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Mainstreamed genetic testing in ovarian cancer: A case study of BRCA1/2 tumour testing

Rahman, Belinda; (2019) Mainstreamed genetic testing in ovarian cancer: A case study of BRCA1/2 tumour testing. Doctoral thesis (Ph.D), UCL (University College London). Green open access

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Abstract

Background With the advent of targeted therapies in ovarian cancer (OC), there is an impetus to identify patients with a BRCA1/2 mutation. Germline testing has already been integrated into the oncology setting using a mainstreamed model (MGT). Tumour testing is now available to detect the presence of somatic BRCA1/2 mutations. Aim To explore the introduction of mainstreamed BRCA1/2 tumour testing (MTT) in OC, focusing on clinical outcomes and patient experience. Methods A case study approach, using different research methods, was taken to gain an in depth understanding of the case (MTT) within its context. Results A service evaluation of the current state of MGT at UCLH found that in the 122 patients who were tested over 12 months, germline BRCA1/2 mutation prevalence was 14.8%. Developing the MTT pathway was feasible but challenging; delays were related to retrieval and review of archived tumour tissue. First-line MTT was provided for fifty patients; one somatic and eight germline mutations were identified. More than half this sample (52.6%) required follow-up germline testing. A prospective study using validated measures found no change in distress or quality of life scores before, during and after MTT. Patients reported low decisional conflict scores and no decision regret over MTT. After results disclosure patients with a genetic alteration had significantly more testing-related distress. Qualitative interviews revealed MTT was a brief, transient experience in the context of facing OC. Genetic misconception was common, with patients incorrectly attributing a hereditary component to tumour testing. Primary motivations for testing were related to clarifying genetic risk information for family, rather than personal benefit for treatment options. Conclusion A more streamlined process of providing MTT is needed. While MTT appears to have little psychosocial impact, poor understanding of the distinction between germline and somatic mutations indicates the need for improved communication and information provision in OC.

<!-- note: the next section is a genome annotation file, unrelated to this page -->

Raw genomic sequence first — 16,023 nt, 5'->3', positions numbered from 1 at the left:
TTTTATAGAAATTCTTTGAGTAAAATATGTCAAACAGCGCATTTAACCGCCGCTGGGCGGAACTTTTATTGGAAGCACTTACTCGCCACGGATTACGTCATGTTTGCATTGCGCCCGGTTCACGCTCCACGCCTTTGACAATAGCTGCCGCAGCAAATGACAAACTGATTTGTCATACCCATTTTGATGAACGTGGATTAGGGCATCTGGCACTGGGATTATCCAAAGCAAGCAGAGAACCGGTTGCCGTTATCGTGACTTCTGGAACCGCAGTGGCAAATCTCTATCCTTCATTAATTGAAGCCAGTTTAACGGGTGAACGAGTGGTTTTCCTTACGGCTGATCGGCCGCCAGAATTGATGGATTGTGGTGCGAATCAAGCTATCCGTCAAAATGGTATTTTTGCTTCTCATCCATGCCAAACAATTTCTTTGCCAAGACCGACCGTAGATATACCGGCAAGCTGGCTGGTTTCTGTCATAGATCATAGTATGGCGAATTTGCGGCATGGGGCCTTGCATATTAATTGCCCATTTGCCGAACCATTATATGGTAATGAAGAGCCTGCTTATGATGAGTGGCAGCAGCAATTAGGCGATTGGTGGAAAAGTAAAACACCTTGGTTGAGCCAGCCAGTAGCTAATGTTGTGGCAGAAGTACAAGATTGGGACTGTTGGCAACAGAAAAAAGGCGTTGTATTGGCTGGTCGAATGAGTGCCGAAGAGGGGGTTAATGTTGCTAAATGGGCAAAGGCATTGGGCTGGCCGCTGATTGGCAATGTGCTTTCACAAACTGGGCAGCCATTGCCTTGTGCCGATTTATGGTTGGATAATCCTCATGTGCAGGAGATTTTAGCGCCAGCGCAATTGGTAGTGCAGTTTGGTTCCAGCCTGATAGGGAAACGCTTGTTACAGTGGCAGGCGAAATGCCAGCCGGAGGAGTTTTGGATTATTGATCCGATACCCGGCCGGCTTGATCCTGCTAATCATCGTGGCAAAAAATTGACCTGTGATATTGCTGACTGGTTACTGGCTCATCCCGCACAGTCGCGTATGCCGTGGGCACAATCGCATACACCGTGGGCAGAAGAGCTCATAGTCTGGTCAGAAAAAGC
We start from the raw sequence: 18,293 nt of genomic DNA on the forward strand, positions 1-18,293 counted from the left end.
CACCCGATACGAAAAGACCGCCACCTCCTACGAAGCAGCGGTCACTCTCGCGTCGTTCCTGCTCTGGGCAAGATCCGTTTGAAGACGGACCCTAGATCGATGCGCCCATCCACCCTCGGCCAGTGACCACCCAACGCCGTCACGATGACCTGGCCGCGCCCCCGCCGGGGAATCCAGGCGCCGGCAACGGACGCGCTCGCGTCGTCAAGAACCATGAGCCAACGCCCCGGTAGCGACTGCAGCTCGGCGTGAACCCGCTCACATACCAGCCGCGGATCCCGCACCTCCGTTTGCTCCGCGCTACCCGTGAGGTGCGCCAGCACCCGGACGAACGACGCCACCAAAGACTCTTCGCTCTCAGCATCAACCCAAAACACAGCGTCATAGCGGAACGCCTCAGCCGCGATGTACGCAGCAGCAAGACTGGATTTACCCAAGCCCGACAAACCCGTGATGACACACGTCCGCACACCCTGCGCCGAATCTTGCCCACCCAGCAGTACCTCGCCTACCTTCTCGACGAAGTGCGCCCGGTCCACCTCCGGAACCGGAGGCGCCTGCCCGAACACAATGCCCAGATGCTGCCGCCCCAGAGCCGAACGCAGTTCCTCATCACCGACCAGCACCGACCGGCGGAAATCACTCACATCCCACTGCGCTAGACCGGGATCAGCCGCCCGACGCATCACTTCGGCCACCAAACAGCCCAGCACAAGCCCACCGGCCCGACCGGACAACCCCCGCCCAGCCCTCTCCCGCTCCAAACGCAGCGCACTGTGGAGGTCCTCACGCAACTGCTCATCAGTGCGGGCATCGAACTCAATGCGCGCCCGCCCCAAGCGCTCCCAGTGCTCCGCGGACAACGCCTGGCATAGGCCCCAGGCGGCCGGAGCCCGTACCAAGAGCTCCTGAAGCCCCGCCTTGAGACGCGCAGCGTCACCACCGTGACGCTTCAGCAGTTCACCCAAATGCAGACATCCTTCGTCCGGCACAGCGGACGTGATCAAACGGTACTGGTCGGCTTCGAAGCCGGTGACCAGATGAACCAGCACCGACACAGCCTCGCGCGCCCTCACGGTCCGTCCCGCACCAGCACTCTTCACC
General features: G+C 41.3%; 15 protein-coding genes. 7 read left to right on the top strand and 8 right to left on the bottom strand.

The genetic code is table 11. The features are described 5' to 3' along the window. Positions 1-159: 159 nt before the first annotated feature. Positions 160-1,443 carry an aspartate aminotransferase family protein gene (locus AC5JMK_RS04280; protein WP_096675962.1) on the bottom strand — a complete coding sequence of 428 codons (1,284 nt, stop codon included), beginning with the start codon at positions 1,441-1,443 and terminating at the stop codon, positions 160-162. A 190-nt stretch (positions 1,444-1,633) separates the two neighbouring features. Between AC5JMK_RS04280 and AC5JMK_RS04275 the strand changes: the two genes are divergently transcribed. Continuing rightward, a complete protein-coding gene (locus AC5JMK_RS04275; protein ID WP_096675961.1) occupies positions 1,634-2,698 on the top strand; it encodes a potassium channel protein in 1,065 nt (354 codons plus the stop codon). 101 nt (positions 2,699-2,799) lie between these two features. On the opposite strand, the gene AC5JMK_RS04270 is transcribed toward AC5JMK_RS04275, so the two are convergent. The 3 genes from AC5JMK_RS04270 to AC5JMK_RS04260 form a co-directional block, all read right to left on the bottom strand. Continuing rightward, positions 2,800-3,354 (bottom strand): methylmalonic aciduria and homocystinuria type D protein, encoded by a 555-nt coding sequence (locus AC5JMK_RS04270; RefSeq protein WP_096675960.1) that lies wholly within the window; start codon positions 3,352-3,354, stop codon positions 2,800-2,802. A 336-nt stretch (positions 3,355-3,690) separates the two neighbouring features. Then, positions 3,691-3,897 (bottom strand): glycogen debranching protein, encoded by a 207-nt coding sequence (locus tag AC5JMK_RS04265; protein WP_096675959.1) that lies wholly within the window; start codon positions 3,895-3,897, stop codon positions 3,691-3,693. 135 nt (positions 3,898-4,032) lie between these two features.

Type: Thesis (Doctoral)
Qualification: Ph.D
Title: Mainstreamed genetic testing in ovarian cancer: A case study of BRCA1/2 tumour testing
Event: UCL
Open access status: An open access version is available from UCL Discovery
Language: English
Additional information: Copyright © The Author 2019. Original content in this thesis is licensed under the terms of the Creative Commons Attribution 4.0 International (CC BY 4.0) Licence (https://creativecommons.org/licenses/by/4.0/). Any third-party copyright material present remains the property of its respective owner(s) and is licensed under its existing terms.
UCL classification: UCL
UCL > Provost and Vice Provost Offices
UCL > Provost and Vice Provost Offices > School of Life and Medical Sciences
UCL > Provost and Vice Provost Offices > School of Life and Medical Sciences > Faculty of Population Health Sciences
UCL > Provost and Vice Provost Offices > School of Life and Medical Sciences > Faculty of Population Health Sciences > UCL EGA Institute for Womens Health
UCL > Provost and Vice Provost Offices > School of Life and Medical Sciences > Faculty of Population Health Sciences > UCL EGA Institute for Womens Health > Womens Cancer
URI: https://discovery.ucl.ac.uk/id/eprint/10077769
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